Some greenways – like Little Sugar Creek, a vibrant urban strand from Cordelia Park to Freedom Park to the Huntingtowne Farms neighborhood – contain modest habitat although Little Sugar Creek harbors a soft-shelled turtle species, ducks and owls.

Others span woods and waters. Three greenways – Mallard Creek, Clark’s Creek and Toby Creek – combine to make the longest contiguous trail system, extending 8.7 miles into the UNC Charlotte campus and west beyond I-85 into the Mallard Grove and Wellington neighborhoods. The combined trails give visitors an opportunity to see beavers, muskrats and deer.

A great blue heron takes flight along the McAlpine Creek Greenway. Photo: Nancy Pierce

Sometimes wildlife buffs must be satisfied with sounds, not sightings. In late January, traffic noise in parts of the Mallard Creek greenway was drowned out by the metallic trilling of tree frogs, celebrating the standing water from heavy rains.

But some greenways consist only of undisturbed habitat. An example is 123 acres acquired along Back Creek, north of Reedy Creek Park in northeastern Mecklenburg – no trails, no benches, no boardwalks. Some Back Creek properties will get a future trail, but others will remain undeveloped to protect water quality and preserve habitat, said Chris Matthews, Mecklenburg Park and Recreation’s division director for nature preserves and natural resources.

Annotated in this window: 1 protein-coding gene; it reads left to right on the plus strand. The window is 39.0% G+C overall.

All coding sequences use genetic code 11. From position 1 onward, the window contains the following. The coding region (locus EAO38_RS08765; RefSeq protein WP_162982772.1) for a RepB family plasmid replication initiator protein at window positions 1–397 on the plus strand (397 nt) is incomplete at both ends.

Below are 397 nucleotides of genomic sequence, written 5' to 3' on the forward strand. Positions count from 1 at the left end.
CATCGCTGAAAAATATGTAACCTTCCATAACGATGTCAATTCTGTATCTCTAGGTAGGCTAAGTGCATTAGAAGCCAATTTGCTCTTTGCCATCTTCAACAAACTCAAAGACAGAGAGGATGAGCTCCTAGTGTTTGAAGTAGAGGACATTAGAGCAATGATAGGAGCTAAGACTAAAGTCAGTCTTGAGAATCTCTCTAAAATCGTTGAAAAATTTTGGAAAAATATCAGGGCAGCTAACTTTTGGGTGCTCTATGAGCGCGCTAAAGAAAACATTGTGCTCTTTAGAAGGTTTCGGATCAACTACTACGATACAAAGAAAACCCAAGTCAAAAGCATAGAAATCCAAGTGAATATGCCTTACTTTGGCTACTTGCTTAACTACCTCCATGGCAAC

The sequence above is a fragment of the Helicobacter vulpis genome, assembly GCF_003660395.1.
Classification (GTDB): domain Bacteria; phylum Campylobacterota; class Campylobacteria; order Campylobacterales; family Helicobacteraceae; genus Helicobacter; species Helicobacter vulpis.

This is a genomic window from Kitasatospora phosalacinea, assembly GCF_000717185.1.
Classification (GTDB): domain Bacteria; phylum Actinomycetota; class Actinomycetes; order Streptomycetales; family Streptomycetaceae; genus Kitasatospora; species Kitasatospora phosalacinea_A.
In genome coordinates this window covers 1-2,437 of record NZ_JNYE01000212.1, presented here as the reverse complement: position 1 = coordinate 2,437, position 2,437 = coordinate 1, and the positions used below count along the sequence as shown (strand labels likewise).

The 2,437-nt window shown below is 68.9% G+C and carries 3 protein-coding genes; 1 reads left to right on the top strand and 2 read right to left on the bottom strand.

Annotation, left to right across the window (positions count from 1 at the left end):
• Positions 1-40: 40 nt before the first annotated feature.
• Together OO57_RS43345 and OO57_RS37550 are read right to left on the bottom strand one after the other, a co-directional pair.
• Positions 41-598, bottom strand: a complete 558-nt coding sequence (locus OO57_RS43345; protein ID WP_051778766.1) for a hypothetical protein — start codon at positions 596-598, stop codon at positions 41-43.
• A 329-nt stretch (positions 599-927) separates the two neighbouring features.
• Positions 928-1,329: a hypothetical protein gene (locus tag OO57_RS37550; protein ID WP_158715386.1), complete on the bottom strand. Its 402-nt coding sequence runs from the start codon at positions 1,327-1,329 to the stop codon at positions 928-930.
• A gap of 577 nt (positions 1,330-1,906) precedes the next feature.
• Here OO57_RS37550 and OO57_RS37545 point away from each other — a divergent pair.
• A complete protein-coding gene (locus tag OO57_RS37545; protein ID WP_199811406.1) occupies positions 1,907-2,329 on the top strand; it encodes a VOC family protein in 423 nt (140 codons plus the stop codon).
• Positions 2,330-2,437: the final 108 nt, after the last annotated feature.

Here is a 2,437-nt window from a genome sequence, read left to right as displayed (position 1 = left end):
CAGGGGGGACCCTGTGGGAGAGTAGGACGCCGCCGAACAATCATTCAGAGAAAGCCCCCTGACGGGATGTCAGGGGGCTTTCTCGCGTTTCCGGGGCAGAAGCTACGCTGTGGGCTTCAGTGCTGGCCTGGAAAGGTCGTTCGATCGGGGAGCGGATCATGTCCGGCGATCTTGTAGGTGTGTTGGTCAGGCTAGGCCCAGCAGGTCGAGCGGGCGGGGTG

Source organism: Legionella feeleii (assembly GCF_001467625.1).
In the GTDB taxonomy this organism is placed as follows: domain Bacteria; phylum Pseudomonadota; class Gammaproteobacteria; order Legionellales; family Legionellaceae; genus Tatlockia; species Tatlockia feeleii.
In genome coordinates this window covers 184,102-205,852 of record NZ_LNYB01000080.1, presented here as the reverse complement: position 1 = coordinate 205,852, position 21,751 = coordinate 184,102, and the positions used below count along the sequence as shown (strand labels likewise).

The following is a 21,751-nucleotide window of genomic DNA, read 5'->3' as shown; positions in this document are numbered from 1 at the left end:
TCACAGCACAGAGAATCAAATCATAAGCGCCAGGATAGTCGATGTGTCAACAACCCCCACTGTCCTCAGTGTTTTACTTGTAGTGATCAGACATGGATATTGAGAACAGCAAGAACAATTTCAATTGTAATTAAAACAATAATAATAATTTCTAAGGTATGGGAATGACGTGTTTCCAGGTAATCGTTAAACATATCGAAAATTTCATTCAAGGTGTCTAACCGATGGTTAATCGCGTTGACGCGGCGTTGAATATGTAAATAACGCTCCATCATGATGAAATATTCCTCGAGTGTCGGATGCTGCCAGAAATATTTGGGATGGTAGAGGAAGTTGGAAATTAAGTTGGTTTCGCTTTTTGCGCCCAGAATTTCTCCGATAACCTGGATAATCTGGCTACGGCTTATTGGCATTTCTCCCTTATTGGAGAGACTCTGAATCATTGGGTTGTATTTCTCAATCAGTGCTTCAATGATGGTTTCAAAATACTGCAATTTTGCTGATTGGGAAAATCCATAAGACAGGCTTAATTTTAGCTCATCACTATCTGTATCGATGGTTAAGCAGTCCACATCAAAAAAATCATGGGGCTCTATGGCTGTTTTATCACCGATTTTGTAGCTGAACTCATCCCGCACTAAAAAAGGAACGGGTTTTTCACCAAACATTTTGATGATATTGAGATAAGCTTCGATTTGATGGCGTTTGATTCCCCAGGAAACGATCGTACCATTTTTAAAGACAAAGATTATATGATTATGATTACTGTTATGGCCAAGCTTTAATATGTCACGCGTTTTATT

Matthews said the county typically allocates about $1 million a year to buy land for existing and future greenways.

“As we purchase land, along creeks and streams ... there are times when we don’t put a trail down,” Matthews said. He said a trail could be several decades away, until the county has money to acquire enough land to make development feasible.

A third category of greenway properties are “DIRTways.” DIRTways are undeveloped greenways with temporary dirt paths, precursors to a developed trail. The county has three, including McDowell Creek near Torrence Creek greenways. “Properties will sit a long time before development,” Matthews said. “It could be 20 to 30 years before we acquire all the parcels.”

Deer and raccoon tracks in the sand along McAlpine Creek are testament to the wildlife living nearby. Photo: Nancy Pierce

Matthews said acquired land varies in habitat quality, from cut-over pine plantations to farmland to forested stream sides. “We let nature do its thing,” he said, allowing woods to grow back.

For greenways with degraded streams, the job of restoring them falls to Charlotte-Mecklenburg Storm Water Services. Restoration can mean repairing what can be deep gullies with eroding banks, by stabilizing the channel, building in meanders and planting vegetation on the banks. Or, as with Little Sugar Creek, the restoration also created detention ponds to hold back and filter runoff. The adjacent greenway acts as a buffer to trap pollutants and reduce flood damage.